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New Money, Nice Town: How Capital Works in the New Urban Economy

Author: Leonard Nevarez
Publisher: New York: Routledge, 2003
Review Published: June 2003

 REVIEW 1: Dianna Dilworth
 AUTHOR RESPONSE: Leonard Nevarez

In the article, "City of Riverside, CA: Be a part of it!" appearing in the March 2003 issue of America West Magazine, the city of Riverside is advertised as a growing and ideal new community. The place is being sold as an idea, community to follow. Though this process of advertising a concept of a place in order to create a new community (and not vice versa) is nothing new, within American history, the West has always seemed to hold the spotlight for opportunity and new developments.

Leonard Nevarez's book, New Money, Nice Town, investigates these new communities in an in-depth study of business and cultural trends within the major industries in Southern California: software, tourism, and entertainment. His analysis of how capital works in the new, post-Ford, urban economy diagrams how the traditional business model functions. Further, he compares and contrasts this with the model of various quality of life corporations. While he addresses these trends in general, which can be applied to any location that this trend is present (even outside of California), he focuses mainly on the California communities of Santa Barbara, Santa Monica, and San Luis Obispo.

Nevarez addresses how the new business model functions by breaking down the differences in corporate power structure, centers of industrial space, lifestyle space, sites in the new urban economy, doing global business in a local industry, corporate interventions into local government, philanthropy, and the idea of rootlessness.

The corporate power structure in the new economy is typically horizontal, rather than hierarchical. Nevarez adopts Castells' theory of network society which describes the structuring as "an economy that is informational in its productivity, global in its scale, and networked in its form" (15). This power structure organizes production in a new way by moving it "out of the individual corporation and into the business project, whereby an ad hoc group of firms, contractors, labor, and finance creates a specific good or service at a specific time, only to dissolve once the product is finished" (15). While businesses often used to work with their local chambers of commerce, new industry networking has made this less common, except in the tourism industry where companies take advantage of the free perks and advertising that these resources can allow them. Asserting this basic organizational structure, he works through each sector and location for their specific tendencies throughout the book.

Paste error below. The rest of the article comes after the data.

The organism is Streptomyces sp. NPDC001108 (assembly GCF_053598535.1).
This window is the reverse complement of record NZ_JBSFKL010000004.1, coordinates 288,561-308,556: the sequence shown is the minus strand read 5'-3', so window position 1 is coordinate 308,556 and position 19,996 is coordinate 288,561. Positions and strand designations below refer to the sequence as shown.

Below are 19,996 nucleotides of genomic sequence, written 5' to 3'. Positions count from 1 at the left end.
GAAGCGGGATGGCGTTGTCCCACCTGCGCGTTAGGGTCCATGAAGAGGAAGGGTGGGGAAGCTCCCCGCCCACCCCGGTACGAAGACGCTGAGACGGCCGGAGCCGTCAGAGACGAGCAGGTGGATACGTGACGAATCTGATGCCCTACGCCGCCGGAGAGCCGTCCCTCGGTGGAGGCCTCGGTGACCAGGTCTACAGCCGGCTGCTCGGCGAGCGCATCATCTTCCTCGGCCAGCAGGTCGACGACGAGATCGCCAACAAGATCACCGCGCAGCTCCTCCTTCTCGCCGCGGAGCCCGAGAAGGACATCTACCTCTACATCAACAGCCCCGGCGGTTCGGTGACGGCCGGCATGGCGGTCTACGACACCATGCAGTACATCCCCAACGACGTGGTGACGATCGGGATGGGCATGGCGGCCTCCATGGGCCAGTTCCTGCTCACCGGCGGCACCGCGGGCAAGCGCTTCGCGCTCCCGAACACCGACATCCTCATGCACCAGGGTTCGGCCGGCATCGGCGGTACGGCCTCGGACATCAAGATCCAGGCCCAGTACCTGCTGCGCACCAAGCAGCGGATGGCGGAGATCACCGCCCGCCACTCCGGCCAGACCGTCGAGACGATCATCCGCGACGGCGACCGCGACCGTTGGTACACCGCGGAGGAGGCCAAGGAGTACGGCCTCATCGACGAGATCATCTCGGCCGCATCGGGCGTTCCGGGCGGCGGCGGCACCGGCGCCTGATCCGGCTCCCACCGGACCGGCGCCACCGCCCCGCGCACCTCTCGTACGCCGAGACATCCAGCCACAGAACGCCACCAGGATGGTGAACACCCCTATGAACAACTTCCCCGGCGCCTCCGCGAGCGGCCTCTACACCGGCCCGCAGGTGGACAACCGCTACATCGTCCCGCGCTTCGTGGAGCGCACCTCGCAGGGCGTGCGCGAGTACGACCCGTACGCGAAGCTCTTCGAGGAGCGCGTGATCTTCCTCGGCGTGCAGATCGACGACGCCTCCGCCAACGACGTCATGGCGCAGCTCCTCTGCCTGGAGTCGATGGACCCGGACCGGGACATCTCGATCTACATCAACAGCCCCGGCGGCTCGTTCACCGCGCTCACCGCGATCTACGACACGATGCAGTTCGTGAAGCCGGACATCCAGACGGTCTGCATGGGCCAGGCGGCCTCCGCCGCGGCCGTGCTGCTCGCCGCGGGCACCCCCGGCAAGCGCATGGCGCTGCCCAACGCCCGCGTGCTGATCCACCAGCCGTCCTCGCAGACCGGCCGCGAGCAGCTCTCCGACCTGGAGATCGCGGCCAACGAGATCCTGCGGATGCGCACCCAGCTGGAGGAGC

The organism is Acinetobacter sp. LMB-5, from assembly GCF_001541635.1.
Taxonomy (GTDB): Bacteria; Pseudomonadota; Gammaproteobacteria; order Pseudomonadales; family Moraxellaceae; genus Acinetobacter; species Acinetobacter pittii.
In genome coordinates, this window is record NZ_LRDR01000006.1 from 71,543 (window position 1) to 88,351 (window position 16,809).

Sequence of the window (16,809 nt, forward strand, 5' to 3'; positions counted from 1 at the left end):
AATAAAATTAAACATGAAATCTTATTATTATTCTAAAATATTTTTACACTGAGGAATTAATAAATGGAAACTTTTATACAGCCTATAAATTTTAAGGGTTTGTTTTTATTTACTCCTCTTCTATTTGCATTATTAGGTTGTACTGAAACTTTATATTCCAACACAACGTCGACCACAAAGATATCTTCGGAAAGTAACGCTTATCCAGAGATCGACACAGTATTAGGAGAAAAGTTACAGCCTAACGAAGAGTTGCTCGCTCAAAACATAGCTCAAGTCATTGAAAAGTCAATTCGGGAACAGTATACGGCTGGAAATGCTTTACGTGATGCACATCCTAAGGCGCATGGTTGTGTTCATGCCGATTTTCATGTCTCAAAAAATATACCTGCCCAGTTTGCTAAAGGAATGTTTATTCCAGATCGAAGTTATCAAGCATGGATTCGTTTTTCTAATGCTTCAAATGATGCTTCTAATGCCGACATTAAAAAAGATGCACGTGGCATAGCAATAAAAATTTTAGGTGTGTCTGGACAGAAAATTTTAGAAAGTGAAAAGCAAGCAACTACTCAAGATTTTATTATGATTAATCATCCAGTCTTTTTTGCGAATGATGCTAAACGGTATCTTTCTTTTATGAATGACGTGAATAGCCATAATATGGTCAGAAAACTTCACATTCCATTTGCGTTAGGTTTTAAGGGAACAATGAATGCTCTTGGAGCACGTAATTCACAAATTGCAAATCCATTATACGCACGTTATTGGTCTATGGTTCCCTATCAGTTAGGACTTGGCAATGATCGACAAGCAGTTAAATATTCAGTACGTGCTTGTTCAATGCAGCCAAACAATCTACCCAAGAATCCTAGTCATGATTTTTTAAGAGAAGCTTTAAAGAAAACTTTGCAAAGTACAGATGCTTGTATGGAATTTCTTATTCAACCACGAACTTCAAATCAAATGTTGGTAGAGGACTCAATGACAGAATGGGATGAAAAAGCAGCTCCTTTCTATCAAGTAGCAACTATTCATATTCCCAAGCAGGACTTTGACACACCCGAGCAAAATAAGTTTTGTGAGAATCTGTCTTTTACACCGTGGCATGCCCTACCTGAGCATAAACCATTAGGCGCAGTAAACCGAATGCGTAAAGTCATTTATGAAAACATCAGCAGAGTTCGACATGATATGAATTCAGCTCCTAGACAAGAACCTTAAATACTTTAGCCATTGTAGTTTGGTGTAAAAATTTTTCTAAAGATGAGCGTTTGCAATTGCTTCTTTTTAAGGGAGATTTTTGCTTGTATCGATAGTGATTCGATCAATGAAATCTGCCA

From such a perspective, space becomes an important issue in this new urban environment, both within the constructs of the centers of industrial space and sites, as well as lifestyle spaces. While the traditional business model bases its site needs on labor production, the new economy has introduced a global exchange in this production, outsourcing the need for mechanized workers. From this movement the number of onsite workers is downsized and dominated by either elite workers with special skills or de-skilled service workers (i.e. human resources, receptionists, etc).

For this reason, the new urban centers have moved. Many small corporations have turned away from the overcrowding and gridlock of larger industrial cities, and moved into smaller, more manageable, and often times more beautiful communities, such as Santa Barbara and San Luis Obispo, for their offices. Others, especially within Silicon Valley, have developed office malls, in which all of the symbiotic companies are on-site and are located in close proximity to reasonable cost housing. Small tourism firms are based in less developed and therefore often more desirable beach locations, such as San Luis Obispo. The quality of life workspaces of this kind of tourism are small offices, hotels, and shops in cozy beachside towns. The entertainment industry also sets up its own centers outside downtown Los Angeles in studio towns, where not only studios are located, but small production companies are near-by as well for consulting (Chapter 4).

This movement is also indicative in personal space. People in these industries tend to populate the smaller towns in which they work, living in proximity to their workplaces, and making a small community of their industry. Since many of these people live away from industrial work environments, developers spend money on designing homes in either trendy hip urban lofts or in exclusive beachfront homes.